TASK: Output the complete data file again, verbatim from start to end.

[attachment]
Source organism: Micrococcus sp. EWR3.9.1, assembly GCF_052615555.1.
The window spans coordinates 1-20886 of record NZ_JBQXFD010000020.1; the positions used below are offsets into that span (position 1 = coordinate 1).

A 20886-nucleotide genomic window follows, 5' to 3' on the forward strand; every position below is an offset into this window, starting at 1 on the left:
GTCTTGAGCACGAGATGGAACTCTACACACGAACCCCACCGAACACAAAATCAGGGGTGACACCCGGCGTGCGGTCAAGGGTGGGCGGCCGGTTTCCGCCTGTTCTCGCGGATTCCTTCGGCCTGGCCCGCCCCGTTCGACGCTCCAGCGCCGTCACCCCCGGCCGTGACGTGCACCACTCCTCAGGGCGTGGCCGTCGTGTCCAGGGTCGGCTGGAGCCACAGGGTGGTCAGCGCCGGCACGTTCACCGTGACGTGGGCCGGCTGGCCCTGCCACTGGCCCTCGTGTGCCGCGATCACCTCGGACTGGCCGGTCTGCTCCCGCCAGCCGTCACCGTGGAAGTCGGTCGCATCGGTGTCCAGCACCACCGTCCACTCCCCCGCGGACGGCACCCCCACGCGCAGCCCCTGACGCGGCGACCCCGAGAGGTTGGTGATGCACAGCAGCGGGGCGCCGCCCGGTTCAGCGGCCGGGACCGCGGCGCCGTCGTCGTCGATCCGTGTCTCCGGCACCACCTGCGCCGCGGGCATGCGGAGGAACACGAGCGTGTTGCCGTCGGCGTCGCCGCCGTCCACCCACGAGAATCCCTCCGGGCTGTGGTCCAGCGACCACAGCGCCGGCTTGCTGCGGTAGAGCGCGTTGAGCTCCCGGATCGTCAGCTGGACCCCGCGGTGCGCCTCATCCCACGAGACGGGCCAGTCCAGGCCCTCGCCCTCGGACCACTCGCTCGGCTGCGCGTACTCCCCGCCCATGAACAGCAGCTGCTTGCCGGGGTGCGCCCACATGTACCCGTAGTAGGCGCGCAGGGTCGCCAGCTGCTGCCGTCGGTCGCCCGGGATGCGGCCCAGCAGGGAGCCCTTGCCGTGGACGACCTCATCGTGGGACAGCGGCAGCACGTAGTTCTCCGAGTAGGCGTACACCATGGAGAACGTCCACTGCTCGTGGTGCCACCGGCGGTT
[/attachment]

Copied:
Source organism: Micrococcus sp. EWR3.9.1, assembly GCF_052615555.1.
The window spans coordinates 1-20886 of record NZ_JBQXFD010000020.1; the positions used below are offsets into that span (position 1 = coordinate 1).

A 20886-nucleotide genomic window follows, 5' to 3' on the forward strand; every position below is an offset into this window, starting at 1 on the left:
GTCTTGAGCACGAGATGGAACTCTACACACGAACCCCACCGAACACAAAATCAGGGGTGACACCCGGCGTGCGGTCAAGGGTGGGCGGCCGGTTTCCGCCTGTTCTCGCGGATTCCTTCGGCCTGGCCCGCCCCGTTCGACGCTCCAGCGCCGTCACCCCCGGCCGTGACGTGCACCACTCCTCAGGGCGTGGCCGTCGTGTCCAGGGTCGGCTGGAGCCACAGGGTGGTCAGCGCCGGCACGTTCACCGTGACGTGGGCCGGCTGGCCCTGCCACTGGCCCTCGTGTGCCGCGATCACCTCGGACTGGCCGGTCTGCTCCCGCCAGCCGTCACCGTGGAAGTCGGTCGCATCGGTGTCCAGCACCACCGTCCACTCCCCCGCGGACGGCACCCCCACGCGCAGCCCCTGACGCGGCGACCCCGAGAGGTTGGTGATGCACAGCAGCGGGGCGCCGCCCGGTTCAGCGGCCGGGACCGCGGCGCCGTCGTCGTCGATCCGTGTCTCCGGCACCACCTGCGCCGCGGGCATGCGGAGGAACACGAGCGTGTTGCCGTCGGCGTCGCCGCCGTCCACCCACGAGAATCCCTCCGGGCTGTGGTCCAGCGACCACAGCGCCGGCTTGCTGCGGTAGAGCGCGTTGAGCTCCCGGATCGTCAGCTGGACCCCGCGGTGCGCCTCATCCCACGAGACGGGCCAGTCCAGGCCCTCGCCCTCGGACCACTCGCTCGGCTGCGCGTACTCCCCGCCCATGAACAGCAGCTGCTTGCCGGGGTGCGCCCACATGTACCCGTAGTAGGCGCGCAGGGTCGCCAGCTGCTGCCGTCGGTCGCCCGGGATGCGGCCCAGCAGGGAGCCCTTGCCGTGGACGACCTCATCGTGGGACAGCGGCAGCACGTAGTTCTCCGAGTAGGCGTACACCATGGAGAACGTCCACTGCTCGTGGTGCCACCGGCGGTT